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  • Wendy Higdon

PracticeFirst’s Robust Performance Assessment Software Helps Students Achieve More

Performance assessment software has been a valuable tool in my band classroom for many years. I find that the specific feedback provided to students is helpful as they practice at home, and the accountability of submitting an assignment is a strong motivator in the learning process. Use of software of this type helps me guide the practice process that happens at home rather than simply leaving students to “figure things out on their own.”


Once I began using PracticeFirst performance assessment software I quickly discovered the benefits of a robust assessment tool that goes beyond what other “red note/ green note” software offers. With PracticeFirst, students get specific feedback in these areas:


  • Pitch

  • Rhythm

  • Intonation

  • Duration


The first level of feedback provided to students takes the form of a colored line below the music. Pitch is indicated by the color of the line, while rhythm, tempo, and duration are shown by the angle of the line. A flawless performance would be indicated by a straight green line below the music.


By hovering the cursor over various locations in the assessment, more specific feedback is provided.


In the assessment below, the student can see that they have played a C# rather than the written D, and released the dotted half note earlier than expected.



Here, in measure 2, we can see that the pitches were accurate (as indicated by the green color), but the rhythm was incorrect.


PracticeFirst can also evaluate intonation.


When students receive their final score, pitch and rhythm are evaluated separately to further assist both student and teacher in pinpointing issues that need addressed.

An overall score is calculated based on the pitch and rhythm scores, as well as the percentage of the assignment that was performed. Students then have the option to redo the assessment, utilizing the feedback provided.


As the teacher, you can also set the rigor of each assessment to best fit the ability level of your students, allowing PracticeFirst to be more lenient with less experienced students, and increasing the expectation as your students gain skill.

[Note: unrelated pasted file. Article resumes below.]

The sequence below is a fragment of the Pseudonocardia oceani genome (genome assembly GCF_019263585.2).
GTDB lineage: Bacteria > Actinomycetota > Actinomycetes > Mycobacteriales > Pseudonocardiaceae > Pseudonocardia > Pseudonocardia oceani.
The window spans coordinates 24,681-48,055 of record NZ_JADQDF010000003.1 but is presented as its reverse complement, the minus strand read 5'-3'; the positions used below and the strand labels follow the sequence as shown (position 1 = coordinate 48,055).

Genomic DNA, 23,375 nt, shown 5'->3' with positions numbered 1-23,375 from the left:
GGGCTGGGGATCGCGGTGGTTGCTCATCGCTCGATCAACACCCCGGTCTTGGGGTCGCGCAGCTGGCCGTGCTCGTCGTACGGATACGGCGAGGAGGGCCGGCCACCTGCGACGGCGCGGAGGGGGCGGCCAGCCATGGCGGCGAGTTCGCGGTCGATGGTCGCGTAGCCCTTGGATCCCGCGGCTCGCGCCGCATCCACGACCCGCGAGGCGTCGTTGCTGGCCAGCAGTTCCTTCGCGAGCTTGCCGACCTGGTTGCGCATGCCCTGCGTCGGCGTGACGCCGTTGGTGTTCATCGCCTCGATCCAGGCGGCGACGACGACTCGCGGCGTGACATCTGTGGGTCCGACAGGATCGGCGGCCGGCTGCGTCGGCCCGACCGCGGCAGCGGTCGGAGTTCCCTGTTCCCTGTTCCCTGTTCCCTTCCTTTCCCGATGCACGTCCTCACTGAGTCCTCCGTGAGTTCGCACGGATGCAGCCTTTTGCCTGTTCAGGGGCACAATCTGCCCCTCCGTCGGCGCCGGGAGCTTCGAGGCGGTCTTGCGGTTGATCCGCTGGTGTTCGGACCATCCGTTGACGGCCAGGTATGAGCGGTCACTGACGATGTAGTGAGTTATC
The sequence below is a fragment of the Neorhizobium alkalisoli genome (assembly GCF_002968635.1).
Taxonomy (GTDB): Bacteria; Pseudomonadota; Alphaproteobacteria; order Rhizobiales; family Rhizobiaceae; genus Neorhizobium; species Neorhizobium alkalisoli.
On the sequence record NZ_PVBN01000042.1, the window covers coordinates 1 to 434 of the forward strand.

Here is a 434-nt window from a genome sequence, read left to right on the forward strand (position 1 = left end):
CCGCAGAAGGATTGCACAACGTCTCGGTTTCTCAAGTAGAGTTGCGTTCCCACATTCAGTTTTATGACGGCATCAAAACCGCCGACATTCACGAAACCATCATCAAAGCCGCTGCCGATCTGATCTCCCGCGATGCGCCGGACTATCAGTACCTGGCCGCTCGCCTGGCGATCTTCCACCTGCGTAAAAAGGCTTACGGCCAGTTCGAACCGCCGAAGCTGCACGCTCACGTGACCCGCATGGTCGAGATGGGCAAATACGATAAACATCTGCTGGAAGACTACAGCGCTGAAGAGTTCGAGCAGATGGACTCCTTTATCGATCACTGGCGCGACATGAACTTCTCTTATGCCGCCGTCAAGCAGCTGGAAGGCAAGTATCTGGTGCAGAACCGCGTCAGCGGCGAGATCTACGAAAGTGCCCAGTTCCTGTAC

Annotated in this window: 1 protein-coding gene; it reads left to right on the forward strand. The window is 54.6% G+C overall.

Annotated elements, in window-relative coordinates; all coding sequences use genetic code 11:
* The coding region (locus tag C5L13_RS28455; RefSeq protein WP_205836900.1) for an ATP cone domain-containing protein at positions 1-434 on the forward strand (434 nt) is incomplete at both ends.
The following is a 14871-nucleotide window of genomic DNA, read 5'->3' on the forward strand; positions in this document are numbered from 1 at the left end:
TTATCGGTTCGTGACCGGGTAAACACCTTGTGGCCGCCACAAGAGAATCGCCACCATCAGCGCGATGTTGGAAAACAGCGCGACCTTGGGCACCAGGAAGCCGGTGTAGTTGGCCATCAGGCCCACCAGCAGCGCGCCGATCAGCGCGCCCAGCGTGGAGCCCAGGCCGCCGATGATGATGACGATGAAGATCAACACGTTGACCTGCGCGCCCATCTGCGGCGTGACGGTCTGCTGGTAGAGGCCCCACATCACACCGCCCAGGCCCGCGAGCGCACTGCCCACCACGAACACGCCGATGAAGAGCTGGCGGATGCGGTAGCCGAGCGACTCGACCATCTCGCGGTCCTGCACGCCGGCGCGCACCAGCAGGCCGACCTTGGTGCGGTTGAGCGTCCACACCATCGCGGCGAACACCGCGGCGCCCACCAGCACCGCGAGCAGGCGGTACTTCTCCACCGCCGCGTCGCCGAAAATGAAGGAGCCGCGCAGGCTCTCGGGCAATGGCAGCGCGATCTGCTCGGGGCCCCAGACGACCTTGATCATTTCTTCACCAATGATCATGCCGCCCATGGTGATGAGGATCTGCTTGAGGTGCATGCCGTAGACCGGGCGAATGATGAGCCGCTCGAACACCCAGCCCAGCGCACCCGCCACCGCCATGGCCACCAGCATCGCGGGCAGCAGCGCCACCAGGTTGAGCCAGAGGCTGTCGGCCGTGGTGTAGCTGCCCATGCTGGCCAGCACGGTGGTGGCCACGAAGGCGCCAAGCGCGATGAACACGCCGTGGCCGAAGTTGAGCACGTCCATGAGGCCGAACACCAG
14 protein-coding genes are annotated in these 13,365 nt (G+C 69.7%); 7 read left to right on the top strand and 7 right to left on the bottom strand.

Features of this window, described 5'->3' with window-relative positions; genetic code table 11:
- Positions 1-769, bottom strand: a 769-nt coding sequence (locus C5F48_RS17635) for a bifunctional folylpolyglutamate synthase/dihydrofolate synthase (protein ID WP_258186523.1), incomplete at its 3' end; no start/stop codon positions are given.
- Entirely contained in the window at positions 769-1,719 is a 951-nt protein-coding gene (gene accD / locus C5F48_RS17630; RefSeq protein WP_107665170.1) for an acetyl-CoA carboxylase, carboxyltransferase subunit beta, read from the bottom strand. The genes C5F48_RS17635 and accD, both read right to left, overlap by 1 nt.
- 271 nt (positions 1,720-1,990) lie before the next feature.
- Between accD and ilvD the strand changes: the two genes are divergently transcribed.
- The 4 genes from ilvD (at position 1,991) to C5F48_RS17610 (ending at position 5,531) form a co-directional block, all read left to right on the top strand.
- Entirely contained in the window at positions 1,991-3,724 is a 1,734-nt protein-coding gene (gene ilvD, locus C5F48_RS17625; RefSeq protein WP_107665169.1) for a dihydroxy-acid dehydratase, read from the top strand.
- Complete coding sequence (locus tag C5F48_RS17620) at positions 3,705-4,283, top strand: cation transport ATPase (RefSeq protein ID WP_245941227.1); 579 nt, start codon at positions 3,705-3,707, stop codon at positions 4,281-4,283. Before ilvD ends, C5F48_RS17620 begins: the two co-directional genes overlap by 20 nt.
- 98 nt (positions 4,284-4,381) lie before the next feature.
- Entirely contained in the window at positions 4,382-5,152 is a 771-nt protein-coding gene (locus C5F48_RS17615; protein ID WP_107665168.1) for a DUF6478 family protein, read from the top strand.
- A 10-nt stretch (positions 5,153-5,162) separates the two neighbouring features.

A few ways that I incorporate performance assessment software include:


● Giving practice assignments over a difficult passage and requiring students to submit at a slow tempo. By requiring a slow tempo, students are forced to resist the temptation to rush through an assignment. Mistakes are more easily identified and corrected. Subsequent assignments can be given that gradually increase the required tempo.

● Incorporate assignments that require a specific level of mastery to submit. For example, when learning a new piece of music, I find it advantageous to give assignments that require students to learn 85% of the notes and rhythms (often at a slower tempo) within the first few days of passing out a new piece. When students submit by the due date and earn 85% or higher, they receive 100% in the grade book. This is a strong motivator for students to get the majority of notes and rhythms down quickly and results in much more productive rehearsals at school.

● Pass Off/ Achievement System/ Band Karate: These types of systems are called by a variety of names, but are a great way to motivate students while allowing them to work at their own pace. I find that using software to run these systems saves a great deal of time, both in the classroom and out. Typically, I will set up levels with increasingly challenging exercises for the students to master. Once the student can earn the required score (typically 95 or 100%), the students submit the assignment. Weekly recognition of student achievement helps to motivate all students to continue to work at their own speed through the levels.

● Intonation Work: Give students a simple exercise, such as a Remington Study that focuses on intervals. PracticeFirst will assess the tuning of each interval as it is performed, allowing students to gain personalized knowledge of problematic intervals or notes on their instrument, so that tuning can be addressed.


PracticeFirst can have many applications and benefits for your classroom and your students’ musicianship that go far beyond a simple playing assignment. Its robust and varied assessment features provide support for both teacher and student throughout the learning process. I hope you find that it enhances your teaching and learning environment as much as I have!


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